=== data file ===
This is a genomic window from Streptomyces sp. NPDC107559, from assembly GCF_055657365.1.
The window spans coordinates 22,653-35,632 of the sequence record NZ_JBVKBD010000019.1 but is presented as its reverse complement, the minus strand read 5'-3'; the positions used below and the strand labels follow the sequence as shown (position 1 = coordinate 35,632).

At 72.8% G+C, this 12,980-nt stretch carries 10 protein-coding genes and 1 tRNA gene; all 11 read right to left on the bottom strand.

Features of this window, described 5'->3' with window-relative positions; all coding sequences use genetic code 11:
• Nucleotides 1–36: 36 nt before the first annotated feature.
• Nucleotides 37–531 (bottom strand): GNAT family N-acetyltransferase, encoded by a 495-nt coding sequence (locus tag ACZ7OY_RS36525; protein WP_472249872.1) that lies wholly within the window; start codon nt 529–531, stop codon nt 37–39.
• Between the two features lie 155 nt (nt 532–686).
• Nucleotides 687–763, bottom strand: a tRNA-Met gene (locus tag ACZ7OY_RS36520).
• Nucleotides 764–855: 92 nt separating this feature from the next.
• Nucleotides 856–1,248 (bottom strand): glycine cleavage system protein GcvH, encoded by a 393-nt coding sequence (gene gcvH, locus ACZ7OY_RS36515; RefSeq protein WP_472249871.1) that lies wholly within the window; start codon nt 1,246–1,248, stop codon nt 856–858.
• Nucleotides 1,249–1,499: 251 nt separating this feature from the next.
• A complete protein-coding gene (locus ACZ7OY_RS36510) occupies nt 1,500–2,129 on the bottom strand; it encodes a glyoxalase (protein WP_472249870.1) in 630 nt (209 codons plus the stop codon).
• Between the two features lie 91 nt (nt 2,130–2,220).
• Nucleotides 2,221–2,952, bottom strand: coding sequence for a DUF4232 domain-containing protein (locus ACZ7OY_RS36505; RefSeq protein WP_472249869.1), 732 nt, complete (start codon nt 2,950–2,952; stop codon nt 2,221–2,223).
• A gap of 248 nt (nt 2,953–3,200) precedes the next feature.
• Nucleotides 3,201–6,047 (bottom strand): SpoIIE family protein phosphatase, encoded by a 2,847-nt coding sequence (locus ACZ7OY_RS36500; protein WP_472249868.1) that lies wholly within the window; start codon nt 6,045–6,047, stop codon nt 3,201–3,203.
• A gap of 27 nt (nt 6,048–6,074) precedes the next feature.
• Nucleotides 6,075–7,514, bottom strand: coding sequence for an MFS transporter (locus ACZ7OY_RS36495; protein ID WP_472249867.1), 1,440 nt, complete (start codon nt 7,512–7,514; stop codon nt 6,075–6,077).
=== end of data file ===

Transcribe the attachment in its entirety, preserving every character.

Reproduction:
This is a genomic window from Streptomyces sp. NPDC107559, from assembly GCF_055657365.1.
The window spans coordinates 22,653-35,632 of the sequence record NZ_JBVKBD010000019.1 but is presented as its reverse complement, the minus strand read 5'-3'; the positions used below and the strand labels follow the sequence as shown (position 1 = coordinate 35,632).

At 72.8% G+C, this 12,980-nt stretch carries 10 protein-coding genes and 1 tRNA gene; all 11 read right to left on the bottom strand.

Features of this window, described 5'->3' with window-relative positions; all coding sequences use genetic code 11:
• Nucleotides 1–36: 36 nt before the first annotated feature.
• Nucleotides 37–531 (bottom strand): GNAT family N-acetyltransferase, encoded by a 495-nt coding sequence (locus tag ACZ7OY_RS36525; protein WP_472249872.1) that lies wholly within the window; start codon nt 529–531, stop codon nt 37–39.
• Between the two features lie 155 nt (nt 532–686).
• Nucleotides 687–763, bottom strand: a tRNA-Met gene (locus tag ACZ7OY_RS36520).
• Nucleotides 764–855: 92 nt separating this feature from the next.
• Nucleotides 856–1,248 (bottom strand): glycine cleavage system protein GcvH, encoded by a 393-nt coding sequence (gene gcvH, locus ACZ7OY_RS36515; RefSeq protein WP_472249871.1) that lies wholly within the window; start codon nt 1,246–1,248, stop codon nt 856–858.
• Nucleotides 1,249–1,499: 251 nt separating this feature from the next.
• A complete protein-coding gene (locus ACZ7OY_RS36510) occupies nt 1,500–2,129 on the bottom strand; it encodes a glyoxalase (protein WP_472249870.1) in 630 nt (209 codons plus the stop codon).
• Between the two features lie 91 nt (nt 2,130–2,220).
• Nucleotides 2,221–2,952, bottom strand: coding sequence for a DUF4232 domain-containing protein (locus ACZ7OY_RS36505; RefSeq protein WP_472249869.1), 732 nt, complete (start codon nt 2,950–2,952; stop codon nt 2,221–2,223).
• A gap of 248 nt (nt 2,953–3,200) precedes the next feature.
• Nucleotides 3,201–6,047 (bottom strand): SpoIIE family protein phosphatase, encoded by a 2,847-nt coding sequence (locus ACZ7OY_RS36500; protein WP_472249868.1) that lies wholly within the window; start codon nt 6,045–6,047, stop codon nt 3,201–3,203.
• A gap of 27 nt (nt 6,048–6,074) precedes the next feature.
• Nucleotides 6,075–7,514, bottom strand: coding sequence for an MFS transporter (locus ACZ7OY_RS36495; protein ID WP_472249867.1), 1,440 nt, complete (start codon nt 7,512–7,514; stop codon nt 6,075–6,077).